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  • Writer's pictureCO Voice Clinic

We Love Fall in Colorado - But Do Our Sinuses?

Updated: Dec 21, 2018

Fall is here! For many, this is considered one of the best times of the year - the leaves are turning, the weather is starting to cool, Starbucks has released its seasonal drinks and the change in seasons means that the holidays are just around the corner.

For others, the falling of leaves means an increase in allergies and chronic headaches caused by blocked sinuses - a potentially miserable part of the year for serious allergy sufferers.

So what are sinus headaches and how do they differ from other types of headaches?

Sinus headaches are caused by the congestion of the sinuses and inflammation, called sinusitis. And as opposed to other types of headaches, sinus headaches cause mild to severe pain and pressure located the forehead, above the eyes and behind the cheekbone - where your sinuses are located.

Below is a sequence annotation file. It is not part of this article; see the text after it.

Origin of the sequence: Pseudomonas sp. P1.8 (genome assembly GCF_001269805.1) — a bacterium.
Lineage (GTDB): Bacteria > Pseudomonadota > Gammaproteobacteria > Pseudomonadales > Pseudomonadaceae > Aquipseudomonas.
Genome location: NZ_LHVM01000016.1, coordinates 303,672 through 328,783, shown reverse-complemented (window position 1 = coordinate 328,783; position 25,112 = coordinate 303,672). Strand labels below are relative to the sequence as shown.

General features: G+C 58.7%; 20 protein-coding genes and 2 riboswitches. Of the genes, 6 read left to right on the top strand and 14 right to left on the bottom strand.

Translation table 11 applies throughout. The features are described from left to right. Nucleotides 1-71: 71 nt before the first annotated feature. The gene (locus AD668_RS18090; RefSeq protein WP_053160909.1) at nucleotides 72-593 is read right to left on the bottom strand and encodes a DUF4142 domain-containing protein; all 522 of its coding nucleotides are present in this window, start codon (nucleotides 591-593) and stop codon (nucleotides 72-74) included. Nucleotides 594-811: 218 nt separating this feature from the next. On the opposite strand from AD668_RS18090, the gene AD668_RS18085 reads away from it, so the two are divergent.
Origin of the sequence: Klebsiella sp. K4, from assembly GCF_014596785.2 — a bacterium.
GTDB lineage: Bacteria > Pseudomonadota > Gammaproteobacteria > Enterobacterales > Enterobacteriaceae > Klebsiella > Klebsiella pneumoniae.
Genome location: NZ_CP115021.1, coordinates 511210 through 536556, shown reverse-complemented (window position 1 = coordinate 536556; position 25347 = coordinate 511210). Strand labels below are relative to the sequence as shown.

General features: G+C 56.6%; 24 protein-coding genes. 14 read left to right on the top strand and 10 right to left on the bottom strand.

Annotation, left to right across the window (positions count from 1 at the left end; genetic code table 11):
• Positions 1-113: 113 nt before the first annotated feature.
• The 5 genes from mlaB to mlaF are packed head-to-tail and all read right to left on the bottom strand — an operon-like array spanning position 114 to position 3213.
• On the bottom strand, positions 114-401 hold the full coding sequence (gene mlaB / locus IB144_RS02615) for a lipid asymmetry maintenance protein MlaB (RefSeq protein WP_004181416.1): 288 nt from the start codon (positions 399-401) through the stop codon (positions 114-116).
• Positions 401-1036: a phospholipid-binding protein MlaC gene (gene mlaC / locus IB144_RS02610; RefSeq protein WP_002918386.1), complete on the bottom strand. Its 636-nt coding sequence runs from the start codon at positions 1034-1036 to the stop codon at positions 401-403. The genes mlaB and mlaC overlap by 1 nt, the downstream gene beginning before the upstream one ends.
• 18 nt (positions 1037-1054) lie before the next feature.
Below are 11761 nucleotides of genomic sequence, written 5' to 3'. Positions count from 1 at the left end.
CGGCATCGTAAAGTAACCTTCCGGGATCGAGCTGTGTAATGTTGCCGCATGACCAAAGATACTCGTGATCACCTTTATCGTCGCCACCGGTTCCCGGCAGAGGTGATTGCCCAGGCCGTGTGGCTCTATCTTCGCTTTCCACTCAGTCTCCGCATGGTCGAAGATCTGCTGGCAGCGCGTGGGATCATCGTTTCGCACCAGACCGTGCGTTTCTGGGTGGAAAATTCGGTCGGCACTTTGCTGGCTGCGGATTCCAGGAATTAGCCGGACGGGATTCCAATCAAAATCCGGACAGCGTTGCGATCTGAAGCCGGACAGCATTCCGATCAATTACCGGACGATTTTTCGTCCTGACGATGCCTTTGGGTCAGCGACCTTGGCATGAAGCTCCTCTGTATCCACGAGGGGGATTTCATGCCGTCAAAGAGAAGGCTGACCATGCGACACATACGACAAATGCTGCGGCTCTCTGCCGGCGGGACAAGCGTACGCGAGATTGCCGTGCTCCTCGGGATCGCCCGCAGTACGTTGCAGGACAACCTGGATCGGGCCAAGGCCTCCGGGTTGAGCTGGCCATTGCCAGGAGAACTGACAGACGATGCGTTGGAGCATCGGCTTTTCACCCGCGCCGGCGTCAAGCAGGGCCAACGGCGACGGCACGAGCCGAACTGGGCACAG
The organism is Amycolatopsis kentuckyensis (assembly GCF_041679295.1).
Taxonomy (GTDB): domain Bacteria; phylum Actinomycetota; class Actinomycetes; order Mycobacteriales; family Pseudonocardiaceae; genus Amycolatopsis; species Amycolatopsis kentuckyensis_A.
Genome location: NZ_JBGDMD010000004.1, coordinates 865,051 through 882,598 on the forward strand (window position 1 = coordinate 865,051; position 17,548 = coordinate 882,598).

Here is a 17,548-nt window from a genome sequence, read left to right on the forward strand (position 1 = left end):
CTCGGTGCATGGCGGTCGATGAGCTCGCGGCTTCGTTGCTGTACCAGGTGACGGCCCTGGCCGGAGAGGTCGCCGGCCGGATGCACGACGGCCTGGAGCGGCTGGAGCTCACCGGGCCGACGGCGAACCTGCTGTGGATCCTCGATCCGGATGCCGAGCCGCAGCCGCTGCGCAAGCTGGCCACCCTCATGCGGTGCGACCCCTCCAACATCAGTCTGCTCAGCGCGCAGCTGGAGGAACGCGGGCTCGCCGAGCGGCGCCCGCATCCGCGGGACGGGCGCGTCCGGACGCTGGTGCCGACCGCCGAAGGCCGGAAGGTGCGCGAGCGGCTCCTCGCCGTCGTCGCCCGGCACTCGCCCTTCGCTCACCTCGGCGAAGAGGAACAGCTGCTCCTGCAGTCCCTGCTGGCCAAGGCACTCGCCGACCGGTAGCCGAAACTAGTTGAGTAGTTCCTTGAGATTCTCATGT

Bottom line - they aren't fun and can indicate potentially serious problems going on inside your head. Sinusitis

Sinusitis is an inflammation or swelling of the tissues which line the sinuses, most often caused by a bacterial infection, viruses or mold that cause the sinuses to become blocked or filled with fluid and germs.

Other causes of sinus blockage can include the common cold, nasal polyps, a deviated septum, a tooth infection or allergies. There are two types of sinusitis: acute and chronic.